Those who have been homeschooling for a while can probably testify the that some of the best learning happens when, well – you’re not looking! When my kids aren’t doing school they’re playing. However; their playing often involves acting out MANY elements of learning. All you have to do is keep an attentive ear out to things that are going on in the background. For instance just this very second while I was writing this post, my 11 yo dd was explaining (to her sister) an illustration from a book she was reading while munching a bowl of mini wheats. It was an illustration of a few bottles of milk that had been left out in the freezing cold. She proceeded to inform her sister that the stoppers in the milk bottles were rising because of the increased amount of gas that was being forced upwards in the bottle as the milk was freezing. Who notices these things? Let alone points them out? These are the types of things that NEVER make it into our learning reports (I’d be typing all day!), yet these events contain many proofs of learning.
Since we do not have cable television, my kids spend a lot of time in imaginary play (increasingly disappearing in our society, by the way) and reading and learning in many different forms. For instance my 8yo dd has a natural interest in astronomy. Though we covered the learning outcomes for this subject last year, she still likes to naturally explore this subject on her own. For Christmas she received a miniature planetarium (that came with software for the computer) and she has become pretty knowledgeable on many aspects of astronomy. She enjoys birding and geology and is continually learning about these things on her own accord outside of our regular curriculum.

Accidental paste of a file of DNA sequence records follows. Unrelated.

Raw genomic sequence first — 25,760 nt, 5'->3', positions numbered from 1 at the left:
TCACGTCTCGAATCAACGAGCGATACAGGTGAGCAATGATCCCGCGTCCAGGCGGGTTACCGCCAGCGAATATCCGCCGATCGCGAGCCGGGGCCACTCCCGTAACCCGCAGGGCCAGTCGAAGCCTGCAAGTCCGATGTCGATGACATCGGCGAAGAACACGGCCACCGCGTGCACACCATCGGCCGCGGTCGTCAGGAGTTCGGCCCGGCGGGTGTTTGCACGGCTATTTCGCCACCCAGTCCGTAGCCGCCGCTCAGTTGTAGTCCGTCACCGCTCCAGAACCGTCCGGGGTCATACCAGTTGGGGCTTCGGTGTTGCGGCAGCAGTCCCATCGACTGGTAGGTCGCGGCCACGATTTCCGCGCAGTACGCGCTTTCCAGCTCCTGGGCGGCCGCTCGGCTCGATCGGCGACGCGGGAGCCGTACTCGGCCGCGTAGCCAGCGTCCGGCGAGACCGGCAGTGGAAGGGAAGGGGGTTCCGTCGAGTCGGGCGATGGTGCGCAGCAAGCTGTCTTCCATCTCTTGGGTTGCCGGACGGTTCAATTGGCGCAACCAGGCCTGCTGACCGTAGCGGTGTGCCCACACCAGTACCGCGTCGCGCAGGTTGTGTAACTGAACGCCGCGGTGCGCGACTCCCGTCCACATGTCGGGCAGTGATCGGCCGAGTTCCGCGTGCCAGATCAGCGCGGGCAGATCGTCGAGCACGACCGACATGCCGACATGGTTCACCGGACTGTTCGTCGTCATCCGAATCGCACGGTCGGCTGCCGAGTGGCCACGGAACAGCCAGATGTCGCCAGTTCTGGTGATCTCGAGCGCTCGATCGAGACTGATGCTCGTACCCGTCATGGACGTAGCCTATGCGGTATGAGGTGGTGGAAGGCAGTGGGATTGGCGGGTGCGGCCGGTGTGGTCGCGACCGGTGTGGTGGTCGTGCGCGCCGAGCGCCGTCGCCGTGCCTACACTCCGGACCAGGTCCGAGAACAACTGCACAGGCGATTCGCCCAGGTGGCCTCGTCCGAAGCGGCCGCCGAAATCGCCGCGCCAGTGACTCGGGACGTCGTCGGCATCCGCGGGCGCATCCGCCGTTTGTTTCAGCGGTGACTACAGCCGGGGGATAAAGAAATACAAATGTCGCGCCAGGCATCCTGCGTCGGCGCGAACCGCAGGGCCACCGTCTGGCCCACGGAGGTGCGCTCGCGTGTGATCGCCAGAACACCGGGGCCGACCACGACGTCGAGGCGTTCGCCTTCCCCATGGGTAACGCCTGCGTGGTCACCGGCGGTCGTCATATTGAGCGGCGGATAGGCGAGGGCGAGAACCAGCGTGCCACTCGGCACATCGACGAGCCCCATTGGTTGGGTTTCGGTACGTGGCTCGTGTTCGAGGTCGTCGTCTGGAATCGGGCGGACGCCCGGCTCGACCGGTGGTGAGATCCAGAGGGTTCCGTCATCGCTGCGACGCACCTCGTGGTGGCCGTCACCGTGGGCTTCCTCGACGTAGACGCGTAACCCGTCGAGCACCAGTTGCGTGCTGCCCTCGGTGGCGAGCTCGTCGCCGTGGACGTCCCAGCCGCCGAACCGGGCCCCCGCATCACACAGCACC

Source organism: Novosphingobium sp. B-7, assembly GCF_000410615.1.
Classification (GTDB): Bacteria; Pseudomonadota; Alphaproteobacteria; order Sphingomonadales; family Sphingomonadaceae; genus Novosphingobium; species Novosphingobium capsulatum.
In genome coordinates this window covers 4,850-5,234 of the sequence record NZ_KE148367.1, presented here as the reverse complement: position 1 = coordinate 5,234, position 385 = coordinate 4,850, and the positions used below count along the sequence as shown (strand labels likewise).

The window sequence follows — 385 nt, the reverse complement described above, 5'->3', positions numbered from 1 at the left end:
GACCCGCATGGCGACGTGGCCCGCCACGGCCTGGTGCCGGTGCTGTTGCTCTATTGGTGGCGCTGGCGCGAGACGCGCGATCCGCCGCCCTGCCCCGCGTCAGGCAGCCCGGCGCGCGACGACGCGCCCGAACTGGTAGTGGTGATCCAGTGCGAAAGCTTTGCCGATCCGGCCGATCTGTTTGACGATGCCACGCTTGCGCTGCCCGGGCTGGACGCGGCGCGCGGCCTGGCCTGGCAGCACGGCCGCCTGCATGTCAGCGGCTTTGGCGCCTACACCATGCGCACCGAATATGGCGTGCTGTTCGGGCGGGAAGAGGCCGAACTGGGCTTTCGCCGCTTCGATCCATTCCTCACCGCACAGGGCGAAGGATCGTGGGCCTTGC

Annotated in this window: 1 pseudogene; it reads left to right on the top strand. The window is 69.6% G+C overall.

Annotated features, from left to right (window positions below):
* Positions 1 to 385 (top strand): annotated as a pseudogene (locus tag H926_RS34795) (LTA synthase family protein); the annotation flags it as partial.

Just last night in the car as I was driving four giggly 8 – 10 yo girls to Awana’s I overheard a conversation that went like this:
Older One: “That couldn’t happen, ‘cuz he would be couldn’t survive going through our atmosphere!”
Little One: “Ummm. I know….I’m just making up a story. But, wouldn’t it be silly if he could zoom and land on the moon?”
Older One: “That’s impossible, ’cause their isn’t enough oxygen on the moon to survive.”
Little One: “Umm, I know, but it’s my story.”
Well, you get the idea. You can see the imaginary play at work, but you can also see the logic kicking in with the older girls. As much as I smiled at at the logic at work, I sympathized with the little one (who could probably write a very funny story).
So, hang in there. If you’re ever worried if real learning is happening, just keep an attentive ear to what’s going on in the background – or the backseat. You just might be surprised!